Thailand's Foreign Policy
Thai traditional foreign policy style was understated, subtle, even graceful, and widely lauded within ASEAN as among the most professional. Together with Malaysia, Singapore and Indonesia, Thailand helped define the "ASEAN way" over the years. Eschewing conflict, always seeking that elusive "consensus," keeping problems behind closed doors -- this was the formula within ASEAN for decades.
But notably, under Thaksin, from 2001 to 2006 Thai foreign policy style was most un-ASEAN, and even un-Thai. With Thaksin often in the lead, Thailand was much more unilateralist and often prone to practice megaphone diplomacy in place of quiet persuasion.
The 2005t tsunami conference in Phuket was a perfect example. Even as conferences were being organized in Japan, Indonesia and elsewhere, Thaksin's then-Foreign Minister Surakiart suddenly announced that Thailand would host a conference with a view towards establishing an early warning system for the Indian Ocean region as a while. (Admittedly, much of this had to do with Surakiart's bombastic style, and his own naked ambitions.) The Thai made little secret of the fact that they expected the center to be established in Thailand. Surakiart browbeat key countries unceasingly to send ministerial-level attendees. In the U.S. case, he was nothing short of delusional, seriously proposing that Secretary Rice attend as her first official act after being confirmed. (He even promised to "personally" escort her to the devastated Khao Lak area.)
In the event, the conference was largely attended by technical ministers or resident Ambassadors, and the Thai dream of achieving consensus on establishing the center here fell apart when the hosts forgot the cardinal tenet of ASEAN diplomacy - always pre-cook the deal in the hallways. Instead, they crudely tried to ram their preferred outcome down the throats of the 40-odd attendees. When several significant countries objected - including India, Australia, and most notably fellow ASEAN member Indonesia - the conference ended with Surakiart suggesting that those countries not happy with the Thai proposal should take a hike. It was not a pretty sight.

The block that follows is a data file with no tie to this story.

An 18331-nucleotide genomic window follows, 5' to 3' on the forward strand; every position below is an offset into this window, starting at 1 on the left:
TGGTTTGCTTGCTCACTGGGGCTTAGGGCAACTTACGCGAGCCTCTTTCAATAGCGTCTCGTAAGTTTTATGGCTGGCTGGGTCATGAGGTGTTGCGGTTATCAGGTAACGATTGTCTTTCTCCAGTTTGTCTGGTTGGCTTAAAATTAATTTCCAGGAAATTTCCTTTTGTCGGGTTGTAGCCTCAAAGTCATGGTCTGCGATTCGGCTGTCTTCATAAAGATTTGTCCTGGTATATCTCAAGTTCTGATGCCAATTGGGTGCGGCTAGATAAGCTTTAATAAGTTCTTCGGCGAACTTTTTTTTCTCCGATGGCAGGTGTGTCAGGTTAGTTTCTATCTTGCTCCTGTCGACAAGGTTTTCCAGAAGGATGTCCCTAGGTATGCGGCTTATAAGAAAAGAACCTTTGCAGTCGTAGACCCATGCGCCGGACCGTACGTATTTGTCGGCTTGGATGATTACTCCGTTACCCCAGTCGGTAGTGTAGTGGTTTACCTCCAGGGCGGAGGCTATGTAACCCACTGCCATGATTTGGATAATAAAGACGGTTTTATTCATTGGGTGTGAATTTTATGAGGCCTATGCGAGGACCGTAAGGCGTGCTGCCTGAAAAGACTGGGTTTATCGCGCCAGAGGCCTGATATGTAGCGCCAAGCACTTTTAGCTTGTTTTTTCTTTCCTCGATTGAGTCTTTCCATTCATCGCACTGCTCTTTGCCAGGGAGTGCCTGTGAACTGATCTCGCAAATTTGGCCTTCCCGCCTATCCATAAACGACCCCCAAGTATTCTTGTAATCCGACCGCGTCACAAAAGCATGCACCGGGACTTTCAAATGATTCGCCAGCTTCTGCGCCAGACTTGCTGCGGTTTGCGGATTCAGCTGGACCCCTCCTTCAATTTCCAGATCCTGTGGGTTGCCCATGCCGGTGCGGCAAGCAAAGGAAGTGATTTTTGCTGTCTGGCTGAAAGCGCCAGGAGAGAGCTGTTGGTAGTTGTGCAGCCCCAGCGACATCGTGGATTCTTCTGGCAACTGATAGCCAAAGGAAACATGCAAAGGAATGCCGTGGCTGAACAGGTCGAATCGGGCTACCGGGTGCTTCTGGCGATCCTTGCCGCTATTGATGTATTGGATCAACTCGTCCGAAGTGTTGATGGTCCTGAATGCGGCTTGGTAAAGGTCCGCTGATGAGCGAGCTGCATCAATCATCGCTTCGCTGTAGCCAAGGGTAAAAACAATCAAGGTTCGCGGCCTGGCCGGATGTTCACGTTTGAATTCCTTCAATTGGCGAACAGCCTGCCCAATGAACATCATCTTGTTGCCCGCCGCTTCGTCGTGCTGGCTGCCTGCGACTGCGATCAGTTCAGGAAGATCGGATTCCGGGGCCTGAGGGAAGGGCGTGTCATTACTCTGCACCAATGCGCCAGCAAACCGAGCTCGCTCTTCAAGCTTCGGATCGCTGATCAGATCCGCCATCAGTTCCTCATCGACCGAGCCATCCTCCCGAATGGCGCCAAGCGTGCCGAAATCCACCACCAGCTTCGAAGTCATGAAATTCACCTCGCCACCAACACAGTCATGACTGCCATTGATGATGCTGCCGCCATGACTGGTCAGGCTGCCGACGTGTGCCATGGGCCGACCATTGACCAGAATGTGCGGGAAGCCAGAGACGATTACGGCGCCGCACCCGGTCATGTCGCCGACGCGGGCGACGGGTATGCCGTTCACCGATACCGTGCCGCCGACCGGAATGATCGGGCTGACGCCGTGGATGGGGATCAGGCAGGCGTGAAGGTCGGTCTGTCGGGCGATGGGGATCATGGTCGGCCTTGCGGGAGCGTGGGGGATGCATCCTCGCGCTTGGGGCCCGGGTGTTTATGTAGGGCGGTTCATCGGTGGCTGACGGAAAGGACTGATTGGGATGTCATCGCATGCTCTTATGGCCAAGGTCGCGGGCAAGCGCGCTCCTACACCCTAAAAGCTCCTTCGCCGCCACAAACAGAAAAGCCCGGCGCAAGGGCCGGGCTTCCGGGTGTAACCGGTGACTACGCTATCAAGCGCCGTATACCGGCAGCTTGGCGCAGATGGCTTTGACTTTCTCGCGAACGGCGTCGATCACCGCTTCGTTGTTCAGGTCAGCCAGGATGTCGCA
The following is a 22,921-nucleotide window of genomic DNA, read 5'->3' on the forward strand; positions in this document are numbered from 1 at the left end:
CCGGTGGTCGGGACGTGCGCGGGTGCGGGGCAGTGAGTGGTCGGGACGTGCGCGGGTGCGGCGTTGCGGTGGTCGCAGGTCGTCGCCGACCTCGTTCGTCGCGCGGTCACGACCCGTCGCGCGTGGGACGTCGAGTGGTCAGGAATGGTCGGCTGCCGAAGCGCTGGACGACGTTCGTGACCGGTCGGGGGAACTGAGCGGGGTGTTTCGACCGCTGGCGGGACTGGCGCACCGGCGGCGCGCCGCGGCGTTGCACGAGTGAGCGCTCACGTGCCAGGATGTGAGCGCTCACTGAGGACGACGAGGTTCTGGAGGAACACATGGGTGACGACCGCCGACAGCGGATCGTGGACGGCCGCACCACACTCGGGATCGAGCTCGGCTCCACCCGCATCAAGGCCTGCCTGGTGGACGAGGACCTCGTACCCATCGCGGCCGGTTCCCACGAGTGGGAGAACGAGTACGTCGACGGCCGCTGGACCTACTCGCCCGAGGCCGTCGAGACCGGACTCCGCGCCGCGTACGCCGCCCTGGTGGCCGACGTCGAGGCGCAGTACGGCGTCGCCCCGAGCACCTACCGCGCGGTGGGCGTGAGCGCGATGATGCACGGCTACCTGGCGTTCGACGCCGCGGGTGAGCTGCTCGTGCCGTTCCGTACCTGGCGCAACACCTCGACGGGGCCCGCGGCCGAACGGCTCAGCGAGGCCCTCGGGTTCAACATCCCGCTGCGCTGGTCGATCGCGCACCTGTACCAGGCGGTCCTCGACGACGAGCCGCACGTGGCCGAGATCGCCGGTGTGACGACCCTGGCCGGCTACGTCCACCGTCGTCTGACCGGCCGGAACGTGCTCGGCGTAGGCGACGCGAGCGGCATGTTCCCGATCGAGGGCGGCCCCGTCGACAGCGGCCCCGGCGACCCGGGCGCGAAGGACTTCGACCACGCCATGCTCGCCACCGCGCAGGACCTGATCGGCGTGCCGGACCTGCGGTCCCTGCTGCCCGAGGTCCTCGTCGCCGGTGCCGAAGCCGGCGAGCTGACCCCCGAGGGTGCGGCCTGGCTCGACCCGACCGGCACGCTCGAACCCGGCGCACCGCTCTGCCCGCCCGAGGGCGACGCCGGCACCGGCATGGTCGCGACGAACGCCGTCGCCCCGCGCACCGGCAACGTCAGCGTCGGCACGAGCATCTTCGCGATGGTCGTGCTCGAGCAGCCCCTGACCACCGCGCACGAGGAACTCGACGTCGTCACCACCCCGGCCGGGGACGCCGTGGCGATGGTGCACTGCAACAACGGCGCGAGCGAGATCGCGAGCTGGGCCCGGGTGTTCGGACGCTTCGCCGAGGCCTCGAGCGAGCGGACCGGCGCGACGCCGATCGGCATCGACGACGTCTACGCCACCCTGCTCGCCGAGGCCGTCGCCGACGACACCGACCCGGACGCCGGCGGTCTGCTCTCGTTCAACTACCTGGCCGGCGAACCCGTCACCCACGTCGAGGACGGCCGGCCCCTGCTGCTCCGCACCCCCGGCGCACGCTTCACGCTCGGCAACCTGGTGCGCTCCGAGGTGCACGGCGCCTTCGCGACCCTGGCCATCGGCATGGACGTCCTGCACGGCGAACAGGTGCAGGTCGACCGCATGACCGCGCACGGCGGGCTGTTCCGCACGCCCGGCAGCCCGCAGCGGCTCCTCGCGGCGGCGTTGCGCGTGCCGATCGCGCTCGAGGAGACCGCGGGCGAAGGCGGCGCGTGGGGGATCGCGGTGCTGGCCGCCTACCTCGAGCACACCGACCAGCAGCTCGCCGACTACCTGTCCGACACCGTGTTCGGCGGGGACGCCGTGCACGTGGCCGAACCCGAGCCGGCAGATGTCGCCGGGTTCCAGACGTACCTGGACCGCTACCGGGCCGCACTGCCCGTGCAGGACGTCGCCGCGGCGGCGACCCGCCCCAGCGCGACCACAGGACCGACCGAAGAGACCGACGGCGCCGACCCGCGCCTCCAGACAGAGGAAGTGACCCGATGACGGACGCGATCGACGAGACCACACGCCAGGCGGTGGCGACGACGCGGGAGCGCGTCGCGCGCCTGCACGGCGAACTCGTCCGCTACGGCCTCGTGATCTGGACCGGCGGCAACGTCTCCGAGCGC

In general, under Thaksin Thailand's relations with Malaysia and Indonesia over the south took on a shrillness not frequently seen among these founding members of ASEAN. In Burma policy, the Thai effort to come up with a "Bangkok Process" to give them cover to pursue largely their own narrow interests in Burma collapsed. It was telling that the lead efforts on the problem of Burma rotating into the 2006 ASEAN Chair came from Singapore, Malaysia and Indonesia rather than from the Thai.
From exile, Cambodia and Brunei were clearly in Thaksin's camp due to his close personal ties with Hun Sen and the Brunei Sultan, Laos and Vietnam might back Hun Sen in the ongoing Thai-Cambodia diplomatic spat.
Some were concerned about Chinese inroads into Thailand and indeed the region as a whole. The Thaksin government had seemed to be embracing the Chinese wholeheartedly. Thailand was being portrayed as the gateway to China. With the benefit of reflection, it seemed to be less of a zero-sum game than might appear. The Chinese were indisputably very active. Yes, they had better tailors and speak better English. They were very close with the largely Sino-Thai crowd that dominated the Thaksin government. But it seemed to be more a return to traditional patterns in the region over hundreds if not thousands of years. This is China's neighborhood, and while they were out of the picture for fifty years after the end of World War II (precisely the period when U.S. presence was paramount), they are back, and they are bringing the A team. Relations with China are steadily increasing across the board.
For reasons of geography, the US cannot realistically match the Chinese visit-for-visit. But the US is capable of directing more high-level attention to the region. Thailand's foreign policy includes a close and longstanding security relationship with the United States. It also strongly supports ASEAN's efforts to promote economic development, social integration, and stability throughout the region.
Thailand served as the chair of ASEAN from July 2008 to December 2009 and served as host to the ASEAN Summit (heads of government meeting) in February 2009, as well as the ASEAN Ministerial Meeting, Post Ministerial Conference, and Regional Forum in July 2009. At the July 2009 meeting in Phuket, the United States acceded to the Treaty of Amity and Cooperation with ASEAN.
Thailand participates fully in international and regional organizations. It has developed increasingly close ties with other ASEAN members--Indonesia, Malaysia, the Philippines, Singapore, Brunei, Laos, Cambodia, Burma, and Vietnam--whose foreign and economic ministers hold annual meetings. Despite skirmishes with Cambodia in early 2011 over border disputes, Thailand’s regional cooperation is progressing in economic, trade, banking, political, and cultural matters.
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